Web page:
To construct a survival curve for CRT-D, a hazard ratio of 0.81 was applied to the parametric survival curve of CRT-P in order to derive device-dependent mortality rates. This value for the hazard ratio [95% confidence interval (CI) 0.67–0.99] was reported by Woods et al. in an individual patient data network meta-analysis [12], which incorporates the major RCTs for patients with heart failure and reduced ejection fraction who received an OMT, ICD, CRT-P or CRT-D, and is therefore considered the highest available evidence. In total, the meta-analysis included 12,638 patients with 2422 deaths. Mean follow-up was 2.5 years (range 0–7.5 years). For ten trials individual patient data were available. An unadjusted network meta-analysis was performed to determine the overall efficacy of the devices throughout all RCTs. An adjusted analysis was performed for different baseline characteristics to evaluate whether these subgroups experienced different treatment effects. In line with Mealing et al. [32], we assumed that the hazard ratio started to increase after 7.5 years, which was the maximum follow-up in the meta-analysis by Woods et al. [12], until it was 1 after 20 years. The observed survival curves for OMT and CRT-P were based on data from patients aged on average 66 years and the parametric survival curves were then extrapolated over the model time horizon (maximum follow-up 9 years, extrapolation for 20 years). The extrapolation of survival curves over such a long time period is subject to uncertainty. Thus, three scenario analyses were run for that input parameter.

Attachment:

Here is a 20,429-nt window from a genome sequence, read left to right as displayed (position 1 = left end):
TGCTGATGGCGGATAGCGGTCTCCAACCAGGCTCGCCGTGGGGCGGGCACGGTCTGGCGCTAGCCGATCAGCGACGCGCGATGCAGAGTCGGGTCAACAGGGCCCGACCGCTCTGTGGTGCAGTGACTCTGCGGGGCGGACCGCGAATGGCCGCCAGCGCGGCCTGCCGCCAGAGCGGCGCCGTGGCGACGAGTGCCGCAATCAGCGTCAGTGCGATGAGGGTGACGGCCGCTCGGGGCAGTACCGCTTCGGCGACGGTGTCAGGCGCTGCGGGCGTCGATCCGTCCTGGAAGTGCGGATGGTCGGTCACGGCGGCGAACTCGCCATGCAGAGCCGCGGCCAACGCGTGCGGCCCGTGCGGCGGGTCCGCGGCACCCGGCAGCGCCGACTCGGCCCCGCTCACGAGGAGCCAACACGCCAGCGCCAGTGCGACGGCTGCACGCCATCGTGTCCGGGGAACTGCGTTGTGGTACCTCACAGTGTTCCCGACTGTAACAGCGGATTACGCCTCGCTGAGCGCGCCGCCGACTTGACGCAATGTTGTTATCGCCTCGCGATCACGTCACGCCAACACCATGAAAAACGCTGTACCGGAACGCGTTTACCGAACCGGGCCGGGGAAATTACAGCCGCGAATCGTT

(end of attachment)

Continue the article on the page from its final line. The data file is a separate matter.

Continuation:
The reported device longevity for CRT-P and CRT-D varied between the cost-effectiveness studies. Therefore, the median device longevity was taken from a National Institute for Health and Care Excellence (NICE) report calculated from approximately 40,000 implementations from 2000 to 2011 [33]. Lower and higher device longevity estimates were taken from cost-effectiveness studies for the sensitivity analysis [30,31,32] (see Table 2). In the case of battery depletion the whole CRT system has to be replaced.

2.3.2 Quality of Life

Beside the importance of survival, heart failure is characterised by decreased quality of life and frequent hospitalisations, which were assumed to also impair quality of life. Quality of life decreases with progress of heart failure. Boczor estimated HRQoL weights for German patients with chronic heart failure (n = 3387) with the EQ-5D-5L questionnaire [34]. HRQoL weights were reported for each NYHA class (range 0.834–0.564). We assumed that patients in Markov-state “Hospital” have a reduced quality of life because hospitalisation itself can negatively affect a patient’s quality of life and, moreover, a worsened health condition has led to hospitalisation that has affected the quality of life as well. HRQoL decrements for a hospitalisation were taken from Griffiths et al. [35] according to the severity of the NYHA class (range − 0.07 to − 0.21). We applied values from other CRT cost-effectiveness studies from 0.93 to 0.6 [23, 36] and 0.815–0.44 [23, 37] as upper and lower bounds within the deterministic sensitivity analysis.

2.3.3 Costs